RevDate: 2019-03-20
CmpDate: 2019-02-19

Cropp RA, J Norbury (2018)

Obligate Mutualism in an Extended Consumer-Resource Framework.

The Yale journal of biology and medicine, 91(4):375-389.

The development of a theory to underpin the obligate mutualist interactions that appear to be ubiquitous in nature has not proceeded at the same pace as the development of theory to support competition and predation. A constraint may be that obligate mutualism appears unable to be presented in the simple linear models that have so successfully served as heuristics for the other interactions. A number of simple nonlinear models have been used to propose explanations of obligate mutualism, but these solutions are often predicated on careful choices of functional forms. We present a theory of obligate mutualism in an explicit mass-conserving framework using simple models that are robust to choices of functional forms.

RevDate: 2019-03-20
CmpDate: 2019-03-20

Derakhshani H, Plaizier JC, De Buck J, et al (2018)

Association of bovine major histocompatibility complex (BoLA) gene polymorphism with colostrum and milk microbiota of dairy cows during the first week of lactation.

Microbiome, 6(1):203.

BACKGROUND: The interplay between host genotype and commensal microbiota at different body sites can have important implications for health and disease. In dairy cows, polymorphism of bovine major histocompatibility complex (BoLA) gene has been associated with susceptibility to several infectious diseases, most importantly mastitis. However, mechanisms underlying this association are yet poorly understood. In the present study, we sought to explore the association of BoLA gene polymorphism with the dynamics of mammary microbiota during the first week of lactation.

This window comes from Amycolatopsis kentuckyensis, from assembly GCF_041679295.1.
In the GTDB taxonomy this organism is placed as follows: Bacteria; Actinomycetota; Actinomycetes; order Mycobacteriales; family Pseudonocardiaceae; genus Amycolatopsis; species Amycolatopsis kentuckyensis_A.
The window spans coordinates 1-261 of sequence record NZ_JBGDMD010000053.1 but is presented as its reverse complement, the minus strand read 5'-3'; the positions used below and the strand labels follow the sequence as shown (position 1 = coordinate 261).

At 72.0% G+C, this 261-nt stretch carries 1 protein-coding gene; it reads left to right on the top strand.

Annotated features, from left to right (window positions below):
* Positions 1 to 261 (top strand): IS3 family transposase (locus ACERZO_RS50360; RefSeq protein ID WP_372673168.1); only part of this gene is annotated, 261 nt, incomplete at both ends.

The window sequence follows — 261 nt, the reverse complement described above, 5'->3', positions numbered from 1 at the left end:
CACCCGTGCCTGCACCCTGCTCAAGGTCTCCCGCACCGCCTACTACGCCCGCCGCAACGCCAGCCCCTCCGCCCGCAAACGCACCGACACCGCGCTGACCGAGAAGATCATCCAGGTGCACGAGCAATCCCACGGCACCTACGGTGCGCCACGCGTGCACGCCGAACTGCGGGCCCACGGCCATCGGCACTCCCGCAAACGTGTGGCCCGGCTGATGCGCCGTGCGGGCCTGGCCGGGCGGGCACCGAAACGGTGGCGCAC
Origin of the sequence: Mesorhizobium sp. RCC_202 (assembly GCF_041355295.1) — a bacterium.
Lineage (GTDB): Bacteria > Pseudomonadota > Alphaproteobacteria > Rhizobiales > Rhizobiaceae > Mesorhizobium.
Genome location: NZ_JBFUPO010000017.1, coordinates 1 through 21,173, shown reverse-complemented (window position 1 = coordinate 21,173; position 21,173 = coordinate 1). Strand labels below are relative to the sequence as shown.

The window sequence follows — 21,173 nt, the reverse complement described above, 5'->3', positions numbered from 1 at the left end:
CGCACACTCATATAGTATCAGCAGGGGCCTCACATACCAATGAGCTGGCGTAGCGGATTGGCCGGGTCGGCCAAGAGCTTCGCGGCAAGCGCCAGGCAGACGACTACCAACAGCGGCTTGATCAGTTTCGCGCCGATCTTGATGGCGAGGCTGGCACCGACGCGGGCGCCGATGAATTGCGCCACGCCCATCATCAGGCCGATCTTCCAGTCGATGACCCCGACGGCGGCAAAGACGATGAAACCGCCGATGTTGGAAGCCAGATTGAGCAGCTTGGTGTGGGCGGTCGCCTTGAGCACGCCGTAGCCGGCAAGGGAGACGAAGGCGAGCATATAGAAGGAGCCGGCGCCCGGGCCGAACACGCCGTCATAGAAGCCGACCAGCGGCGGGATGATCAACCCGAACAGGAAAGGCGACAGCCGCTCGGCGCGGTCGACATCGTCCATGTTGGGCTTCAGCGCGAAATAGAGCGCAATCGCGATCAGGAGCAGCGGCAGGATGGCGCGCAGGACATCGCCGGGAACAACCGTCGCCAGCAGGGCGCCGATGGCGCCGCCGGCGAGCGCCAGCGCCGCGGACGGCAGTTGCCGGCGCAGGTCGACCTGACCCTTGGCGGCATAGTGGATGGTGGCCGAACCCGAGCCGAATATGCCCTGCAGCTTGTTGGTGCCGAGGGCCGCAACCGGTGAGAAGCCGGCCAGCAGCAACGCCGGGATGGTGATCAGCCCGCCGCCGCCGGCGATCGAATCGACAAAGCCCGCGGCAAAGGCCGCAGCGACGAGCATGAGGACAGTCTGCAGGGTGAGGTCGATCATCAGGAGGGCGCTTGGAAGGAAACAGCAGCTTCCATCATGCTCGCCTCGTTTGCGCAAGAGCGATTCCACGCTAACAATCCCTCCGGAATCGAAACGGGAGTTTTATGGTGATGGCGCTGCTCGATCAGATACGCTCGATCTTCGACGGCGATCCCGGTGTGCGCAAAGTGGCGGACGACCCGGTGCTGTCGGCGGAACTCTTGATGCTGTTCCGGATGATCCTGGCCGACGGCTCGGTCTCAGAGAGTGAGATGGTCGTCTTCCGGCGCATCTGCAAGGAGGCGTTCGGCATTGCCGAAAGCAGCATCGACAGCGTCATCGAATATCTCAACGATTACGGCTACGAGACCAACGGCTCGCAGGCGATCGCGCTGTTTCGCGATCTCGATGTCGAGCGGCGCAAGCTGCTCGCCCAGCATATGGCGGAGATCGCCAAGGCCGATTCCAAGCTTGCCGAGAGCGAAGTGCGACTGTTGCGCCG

RESULTS: Colostrum and milk samples were collected from multiparous Holstein dairy cows at the day of calving and days 1 and 6 after calving. Microbiota profiling was performed using high-throughput sequencing of the V1-V2 regions of the bacterial 16S rRNA genes and ITS2 region of the fungal ribosomal DNA. Polymorphism of BoLA genes was determined using PCR-RFLP of exon 2 of the BoLA-DRB3. In general, transition from colostrum to milk resulted in increased species richness and diversity of both bacterial and fungal communities. The most dominant members of intramammary microbiota included Staphylococcus, Ruminococcaceae, and Clostridiales within the bacterial community and Alternaria, Aspergillus, Candida, and Cryptococcus within the fungal community. Comparing the composition of intramammary microbiota between identified BoLA-DRB3.2 variants (n = 2) revealed distinct clustering pattern on day 0, whereas this effect was not significant on the microbiota of milk samples collected on subsequent days. On day 0, proportions of several non-aureus Staphylococcus (NAS) OTUs, including those aligned to Staphylococcus equorum, Staphylococcus gallinarum, Staphylococcus sciuri, and Staphylococcus haemolyticus, were enriched within the microbiota of one of the BoLA-DRB3.2 variants, whereas lactic acid bacteria (LAB) including Lactobacillus and Enterococcus were enriched within the colostrum microbiota of the other variant.

CONCLUSION: Our results suggest a potential role for BoLA-gene polymorphism in modulating the composition of colostrum microbiota in dairy cows. Determining whether BoLA-mediated shifts in the composition of colostrum microbiota are regulated directly by immune system or indirectly by microbiota-derived colonization resistant can have important implications for future development of preventive/therapeutic strategies for controlling mastitis.

RevDate: 2019-03-20

Sommer AJ, PD Newell (2019)

Metabolic Basis for Mutualism between Gut Bacteria and Its Impact on the Drosophila melanogaster Host.

Applied and environmental microbiology, 85(2): pii:AEM.01882-18.